Shares of XPO Logistics (XPO 1.51%), a global transportation company specializing in less-than-truckload shipping and freight brokerage, were climbing today after management announced it would split the company in half, breaking apart those two divisions and divesting from the company's remaining operations.
The move comes after XPO successfully spun off its contract logistics business, GXO Logistics, last August and investors applauded as GXO shares have climbed 30% since the stock started trading.
Today, XPO shares were up 13.6% as of 3:06 p.m. ET on the news.
In a press release last night, the company said it had approved a plan that it believes is "the optimal path to unlock value for XPO shareholders." That plan is to create two stand-alone companies, one as a tech-enabled brokered transportation business and the other as a North American less-than-truckload (LTL) carrier. LTL is a shipping service for relatively small loads or quantities of freight that minimizes costs of individual shipments.
Management plans to sell off the remainder of XPO, which includes its European business and North American intermodal operations.
The company intends to spin off the freight brokerage, leaving XPO as a pure-play LTL company that will be the third-largest provider of domestic and cross-border LTL shipping. Management also said it would either sell the European business or take it public on a European stock exchange, and that it was in talks with a buyer for its intermodal business.
CEO Brad Jacobs explained the move, saying: "Our two core businesses of North American less-than-truckload and tech-enabled truck brokerage are industry-leading platforms in their own right, each with a distinct operating model and a high return on invested capital. We believe that by separating these businesses through a spinoff, we can significantly enhance value creation for our customers, employees and shareholders, as we did with our successful spinoff of GXO last year."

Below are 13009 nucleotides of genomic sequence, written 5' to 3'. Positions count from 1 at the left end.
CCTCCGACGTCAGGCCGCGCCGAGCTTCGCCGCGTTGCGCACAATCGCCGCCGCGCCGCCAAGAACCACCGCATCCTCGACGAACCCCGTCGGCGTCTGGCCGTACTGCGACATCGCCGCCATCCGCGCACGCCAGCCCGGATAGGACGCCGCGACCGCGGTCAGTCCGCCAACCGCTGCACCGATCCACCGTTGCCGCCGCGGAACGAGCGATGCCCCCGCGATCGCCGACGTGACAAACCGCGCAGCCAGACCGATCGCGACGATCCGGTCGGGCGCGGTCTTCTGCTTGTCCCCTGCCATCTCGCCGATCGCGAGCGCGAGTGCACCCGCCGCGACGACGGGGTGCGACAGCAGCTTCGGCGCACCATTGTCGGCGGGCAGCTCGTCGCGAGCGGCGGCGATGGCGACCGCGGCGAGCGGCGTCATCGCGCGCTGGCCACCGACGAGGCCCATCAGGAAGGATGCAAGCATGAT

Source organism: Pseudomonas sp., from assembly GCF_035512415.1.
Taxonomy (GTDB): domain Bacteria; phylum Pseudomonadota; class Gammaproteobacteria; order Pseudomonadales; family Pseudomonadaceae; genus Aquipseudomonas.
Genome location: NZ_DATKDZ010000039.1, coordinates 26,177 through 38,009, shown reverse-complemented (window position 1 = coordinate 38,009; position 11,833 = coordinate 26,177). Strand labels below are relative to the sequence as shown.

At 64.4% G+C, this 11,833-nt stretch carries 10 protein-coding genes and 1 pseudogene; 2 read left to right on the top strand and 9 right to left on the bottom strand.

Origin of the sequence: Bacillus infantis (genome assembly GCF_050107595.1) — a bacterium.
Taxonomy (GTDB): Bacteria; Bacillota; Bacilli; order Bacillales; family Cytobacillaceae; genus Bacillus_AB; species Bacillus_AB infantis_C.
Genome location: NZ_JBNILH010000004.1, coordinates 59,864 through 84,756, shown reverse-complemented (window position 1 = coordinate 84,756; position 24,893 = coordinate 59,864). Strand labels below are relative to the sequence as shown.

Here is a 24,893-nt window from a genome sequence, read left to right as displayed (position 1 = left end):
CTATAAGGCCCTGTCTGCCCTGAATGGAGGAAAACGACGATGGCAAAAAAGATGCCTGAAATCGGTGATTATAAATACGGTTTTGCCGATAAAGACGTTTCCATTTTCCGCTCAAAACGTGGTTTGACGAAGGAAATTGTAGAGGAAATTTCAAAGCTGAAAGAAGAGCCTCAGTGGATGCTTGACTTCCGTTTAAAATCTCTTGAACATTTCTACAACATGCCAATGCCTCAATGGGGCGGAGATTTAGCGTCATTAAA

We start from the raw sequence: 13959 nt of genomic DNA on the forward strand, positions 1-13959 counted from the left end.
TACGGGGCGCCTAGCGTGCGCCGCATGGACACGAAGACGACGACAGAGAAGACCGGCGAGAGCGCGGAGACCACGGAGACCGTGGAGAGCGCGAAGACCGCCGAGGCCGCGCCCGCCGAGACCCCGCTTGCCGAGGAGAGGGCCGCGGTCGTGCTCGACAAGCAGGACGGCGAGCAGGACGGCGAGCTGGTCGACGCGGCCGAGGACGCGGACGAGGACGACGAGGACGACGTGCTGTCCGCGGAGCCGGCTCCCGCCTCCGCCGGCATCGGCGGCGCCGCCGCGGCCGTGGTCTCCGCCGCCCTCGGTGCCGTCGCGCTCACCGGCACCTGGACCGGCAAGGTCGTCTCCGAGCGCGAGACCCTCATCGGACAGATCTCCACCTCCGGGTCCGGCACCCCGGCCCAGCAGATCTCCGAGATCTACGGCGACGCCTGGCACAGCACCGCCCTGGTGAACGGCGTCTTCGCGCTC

Though the announcement might have been unexpected, it's not a complete surprise. In fact, in January 2020 the company had announced its intention of spinning off all of its business segments except North American LTL, though it scotched that idea after the pandemic hit.
Given the success of GXO and Jacobs' belief that XPO stock has been undervalued because of a "conglomerate discount," it's not surprising to see the company separate LTL and the freight brokerage, each of which have their own distinct strengths and advantages.
After that strategy proved to be the right move with GXO, it makes sense that the market cheering today.